Nuclear Medicine

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What is Nuclear Medicine? 

Nuclear Medicine is medical imaging technology combined with small amounts of a radioactive substance (radioisotopes) which enables doctors to pinpoint molecular activity within the body. This offers the potential to identify disease in its earliest stages as well as patient’s immediate response to therapeutic interventions.

Nuclear Medicine can provide physicians with information on:

  • Kidney function
  • Image blood flow and function of the heart
  • Scan lungs for respiratory and blood-flow problems
  • Identify blockage of the gallbladder
  • Evaluate bones for fracture, infection, arthritis or tumor
  • Determine the presence or spread of cancer
  • Identify bleeding into the bowel
  • Locate the presence of infection
  • Measure thyroid function to detect an overactive or underactive thyroid

What to expect from Nuclear Medicine

  • Usually, no special preparation is needed for a nuclear medicine examination. However, if the procedure involves evaluation of the stomach, you may have to skip the meal immediately before the test.
  • If the procedure involves evaluation of the kidneys, you may need to drink plenty of water before the test.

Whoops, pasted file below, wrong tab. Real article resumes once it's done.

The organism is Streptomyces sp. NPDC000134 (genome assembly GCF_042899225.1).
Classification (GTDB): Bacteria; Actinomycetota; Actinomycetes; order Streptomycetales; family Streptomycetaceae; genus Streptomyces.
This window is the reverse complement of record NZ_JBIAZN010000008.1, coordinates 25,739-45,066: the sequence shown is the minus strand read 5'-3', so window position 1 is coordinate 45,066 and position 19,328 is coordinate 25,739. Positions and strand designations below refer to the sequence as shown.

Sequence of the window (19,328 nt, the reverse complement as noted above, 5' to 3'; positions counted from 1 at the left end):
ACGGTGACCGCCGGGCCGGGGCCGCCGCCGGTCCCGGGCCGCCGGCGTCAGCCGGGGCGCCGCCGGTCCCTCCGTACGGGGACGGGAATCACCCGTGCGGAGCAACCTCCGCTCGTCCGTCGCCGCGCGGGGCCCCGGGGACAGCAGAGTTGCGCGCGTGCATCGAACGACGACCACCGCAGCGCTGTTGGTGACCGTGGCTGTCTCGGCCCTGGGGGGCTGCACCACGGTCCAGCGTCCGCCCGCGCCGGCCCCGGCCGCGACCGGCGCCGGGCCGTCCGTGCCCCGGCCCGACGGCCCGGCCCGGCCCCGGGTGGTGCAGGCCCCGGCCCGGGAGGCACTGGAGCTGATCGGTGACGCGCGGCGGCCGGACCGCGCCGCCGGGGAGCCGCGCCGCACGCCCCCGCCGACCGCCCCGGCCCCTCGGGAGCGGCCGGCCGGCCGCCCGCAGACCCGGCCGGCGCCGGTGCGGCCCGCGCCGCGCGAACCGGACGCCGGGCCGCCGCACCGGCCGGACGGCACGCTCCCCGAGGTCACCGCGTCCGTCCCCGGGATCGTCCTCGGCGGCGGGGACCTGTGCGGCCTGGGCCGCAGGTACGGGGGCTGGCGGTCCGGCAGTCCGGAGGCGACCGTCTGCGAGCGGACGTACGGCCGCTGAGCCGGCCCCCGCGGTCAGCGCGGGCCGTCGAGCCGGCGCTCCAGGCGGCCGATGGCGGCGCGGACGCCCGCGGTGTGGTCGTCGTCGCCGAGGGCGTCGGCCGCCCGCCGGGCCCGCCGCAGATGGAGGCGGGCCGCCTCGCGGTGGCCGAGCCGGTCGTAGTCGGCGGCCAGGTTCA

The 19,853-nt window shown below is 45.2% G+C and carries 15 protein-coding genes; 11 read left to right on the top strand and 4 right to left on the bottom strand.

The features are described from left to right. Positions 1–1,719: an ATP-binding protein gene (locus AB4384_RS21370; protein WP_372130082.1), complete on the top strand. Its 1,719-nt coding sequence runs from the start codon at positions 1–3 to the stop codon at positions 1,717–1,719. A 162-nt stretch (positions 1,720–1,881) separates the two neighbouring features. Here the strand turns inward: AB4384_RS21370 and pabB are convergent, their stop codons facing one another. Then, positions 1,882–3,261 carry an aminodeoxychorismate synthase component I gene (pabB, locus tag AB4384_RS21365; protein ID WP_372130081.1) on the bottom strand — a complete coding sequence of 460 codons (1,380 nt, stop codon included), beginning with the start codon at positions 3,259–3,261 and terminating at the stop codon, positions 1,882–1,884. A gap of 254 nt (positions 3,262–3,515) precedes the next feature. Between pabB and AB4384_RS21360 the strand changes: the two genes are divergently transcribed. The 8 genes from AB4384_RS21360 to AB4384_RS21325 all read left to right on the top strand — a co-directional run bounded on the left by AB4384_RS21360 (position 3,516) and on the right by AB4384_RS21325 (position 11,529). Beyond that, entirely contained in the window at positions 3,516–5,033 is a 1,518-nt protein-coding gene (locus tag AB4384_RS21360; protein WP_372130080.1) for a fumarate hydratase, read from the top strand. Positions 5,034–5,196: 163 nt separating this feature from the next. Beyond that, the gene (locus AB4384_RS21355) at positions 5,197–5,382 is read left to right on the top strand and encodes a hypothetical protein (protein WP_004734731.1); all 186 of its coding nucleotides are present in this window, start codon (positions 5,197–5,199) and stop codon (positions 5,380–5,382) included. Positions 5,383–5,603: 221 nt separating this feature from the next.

• Most of the radioactivity passes out of your body in urine or stool. The rest simply disappears through natural loss of radioactivity over time. As with other imaging procedures, if you are pregnant, think you may be pregnant, or are breast feeding, inform your doctor before the test begins.
  • Some Nuclear Medicine procedures will require more than one visit in the same day or will require more time to acquire images when compared to other imaging procedures like a CT scan or an X-Ray. Be sure to budget extra time and talk with your doctor about the unique time requirements for your exam.

Preparing for your scan

  • You may be asked to wear a gown during the exam or you may be allowed to wear your own clothing.
  • Women should always inform their physician or technologist if there is any possibility that they are pregnant or if they are breastfeeding.
  • You should inform your physician and the technologist performing your exam of any medications you are taking, including vitamins and herbal supplements.
  • Inform Your physician if you have any allergies and about recent illnesses or other medical conditions.
  • Jewelry and other metallic accessories should be left at home if possible, or removed prior to the exam because they may interfere with the procedure.
  • For HIDA Scans and Gastric Emptying exams, Please have Nothing to eat for at least 4 hours prior to your exam. Also no pain medicine for at least 12 hours prior to your exam.
  • For Bone Scans, patients may eat and drink as normal.


Your scan results will be reported to your referring physician within 1-2 business days. Your referring physician will contact you with your results.